20. Moderator's Note: This topic has been split off from the original Jean Georges topic, started in 2005. That topic may be found by clicking here. The hard to comprehend $8 lunchtime supplement on the Scallops is now a thing of the past apparently. Instead it looked like you got a little less scallop, like a single scallop cut into threes. Still, nice to see it gone! Specials today were the crunchy bunny & the uni with black bread and jalapeno, two dinner menu stalwarts. Dad was in town, and I can report (since someone complained that we never discuss the wine here) that we asked our host to pair each of his three entrees with a full glass (6oz) of wine. The foie went with the Reisling Kabinet ($15), the Scallops went with a Loire Valley Chanin Blanc ($22) and the Skate/Chalon went with a California Chardonnay ($20). My dad found the pairings interesting to some extent, but wasn't impressed like he was with the food. The halibut replacement with the mushrooms is now on the printed menu, and although I agree with Bryan that the flavor of the herbs overwhelms in short order, this was the winner with my dad & wife. Different strokes... Then again, none of us really understood the Kampachi Sashimi with micro-planed pecans (the waitress called them crystalized). Seemed like a perfectly good way to get in the way of a great piece of sashimi. Tuna, Foie and Skate were amazing as always. First time having a cheese course as well, $24 for 3 cheeses, we chose one goat, one sheep & one cow from an impressive selection. They serve this with a generous and delicious portion of macerated stone fruits, walnut pieces and a dark raisin/nut bread. I may also be turning the corner on dessert, need a few more visits before I can tell for sure though. "The Winter" (cinnamon doughnut hole with armangac jam & cranberry parfait/tart with vanilla meringue) was... well... it was very good! Crunchy Rabbit, Soybean Puree, Spot of Fermented Chili Paste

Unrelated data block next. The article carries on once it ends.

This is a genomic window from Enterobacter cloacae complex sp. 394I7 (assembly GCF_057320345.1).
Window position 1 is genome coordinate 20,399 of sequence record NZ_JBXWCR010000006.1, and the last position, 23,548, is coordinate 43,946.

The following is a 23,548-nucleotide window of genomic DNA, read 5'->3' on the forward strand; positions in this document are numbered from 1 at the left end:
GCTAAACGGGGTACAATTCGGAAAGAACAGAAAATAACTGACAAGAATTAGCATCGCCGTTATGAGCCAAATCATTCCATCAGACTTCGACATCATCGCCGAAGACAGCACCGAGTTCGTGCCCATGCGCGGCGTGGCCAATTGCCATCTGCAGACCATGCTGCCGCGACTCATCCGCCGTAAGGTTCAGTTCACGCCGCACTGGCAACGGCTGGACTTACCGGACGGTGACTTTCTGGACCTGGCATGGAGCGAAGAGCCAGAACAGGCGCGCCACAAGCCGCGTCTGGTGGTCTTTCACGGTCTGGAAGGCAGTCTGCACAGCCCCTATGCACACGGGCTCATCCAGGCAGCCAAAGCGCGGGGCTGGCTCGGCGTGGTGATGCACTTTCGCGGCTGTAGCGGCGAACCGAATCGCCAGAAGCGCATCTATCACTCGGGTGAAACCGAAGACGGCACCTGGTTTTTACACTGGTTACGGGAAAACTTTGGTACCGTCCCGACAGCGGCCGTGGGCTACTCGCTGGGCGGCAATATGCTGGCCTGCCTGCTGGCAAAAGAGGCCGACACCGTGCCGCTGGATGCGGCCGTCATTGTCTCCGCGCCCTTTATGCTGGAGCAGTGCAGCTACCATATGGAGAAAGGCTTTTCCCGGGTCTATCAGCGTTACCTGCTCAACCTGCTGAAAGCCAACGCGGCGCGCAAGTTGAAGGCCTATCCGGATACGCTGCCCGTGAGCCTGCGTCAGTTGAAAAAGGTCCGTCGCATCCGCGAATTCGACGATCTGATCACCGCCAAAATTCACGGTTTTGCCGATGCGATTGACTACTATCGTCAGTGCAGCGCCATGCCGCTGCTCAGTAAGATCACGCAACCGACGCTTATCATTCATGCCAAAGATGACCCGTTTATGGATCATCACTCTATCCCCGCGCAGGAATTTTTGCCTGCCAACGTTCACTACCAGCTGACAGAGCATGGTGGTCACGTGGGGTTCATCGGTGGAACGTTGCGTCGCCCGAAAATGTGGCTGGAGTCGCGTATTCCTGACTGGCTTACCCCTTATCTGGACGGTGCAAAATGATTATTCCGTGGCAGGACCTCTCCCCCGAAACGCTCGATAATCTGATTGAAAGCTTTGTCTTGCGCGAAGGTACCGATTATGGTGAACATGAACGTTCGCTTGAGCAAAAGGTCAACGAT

21. That's creamy foie mousse in between each layer of tongue. The spot of mayo you see there is probably a plating accident from the lettuce's dressing. AFAIK, it's just the layers of tongue and foie mousse. The tongue is not terribly different from the tongue I get at a good jewish deli near work, nice gelatinous/fatty feel.
  22. I'm almost certain the current online dinner menu stands as the final menu before Schaedelin took over, there isn't a single dish on there that the restaurant touted as "his" when we asked from looking at the new menu we received. And of course, every restaurant needs a few months to settle in.
  23. Pig Cheek ravioli, that's the other one! Jealous of your meal, that sounds great. And to be fair, we've never had a service issue, the two french waiters that seems to serve us all the time are good.
  24. Anyone else been since Pierre Schaedelin took over the helm (mid-December or so)? I went last week and there had been a few noticable changes to the menu and food, but nothing yet very extensive. We ordered a couple old and a couple new dishes, a leek terrine (optionally with deep fried pork trotters) and a stuffed sauteed chicken breast served with bacon and pearl onions. The special of the day was a filet & foie construction that looked like a burger made with foie buns, which got a small pour of chocolate sauce tableside. I think there was also a new salmon dish on the menu. The mini-baguette served when you sit (and which accompanies the still "must order" $1 egg mayo) had changed style, so in short order, the changes are now coming. Unfortunately, and as much as I still want to like and have a world class bistro smack dab in midtown, the food was not that great. The leek terrine seemed innovative and looked very pretty with various shades of swirled green, but the commitment to literally making this a pure terrine of cold leeks with nothing else, while admiral and apparently skillful, left me thinking it could be improved. And to that end, the sauce gribiche served alongside side seemed a bit out of place to me, and the now "so '08" deep fried twinkie shaped roll of pork trotters (optional) left me wondering just how much of Martha's admiration for the Chang (and by proxy, for the pig) made it's way into this dish and/or menu. The chicken breast was breaded and pan fried, and had a very heavy color to it (something else I seemed to notice in all the dishes passing by - and in our snails & onion soup - the chef likes to really really brown stuff), not to my taste - and made the chicken a little dry. The thick lardons of bacon and the pearl onions were nice and added to the dish. In all the porkification of the two new items I tried above helped (I noticed the addition of pork to one other new dish, but forget what it was now), but ultimately didn't save the meal cause it wasnt the fresh treatment that I was hoping for out of the new Benoit. Hopefully over the next few months the exhausted pork tricks and obsessive (dark) browning temper out and the potential inherent in the read of the new and future dishes comes through. On a positive note, they were serving galette de rois, in fact you could run home with your own entire galette for only $25 :-)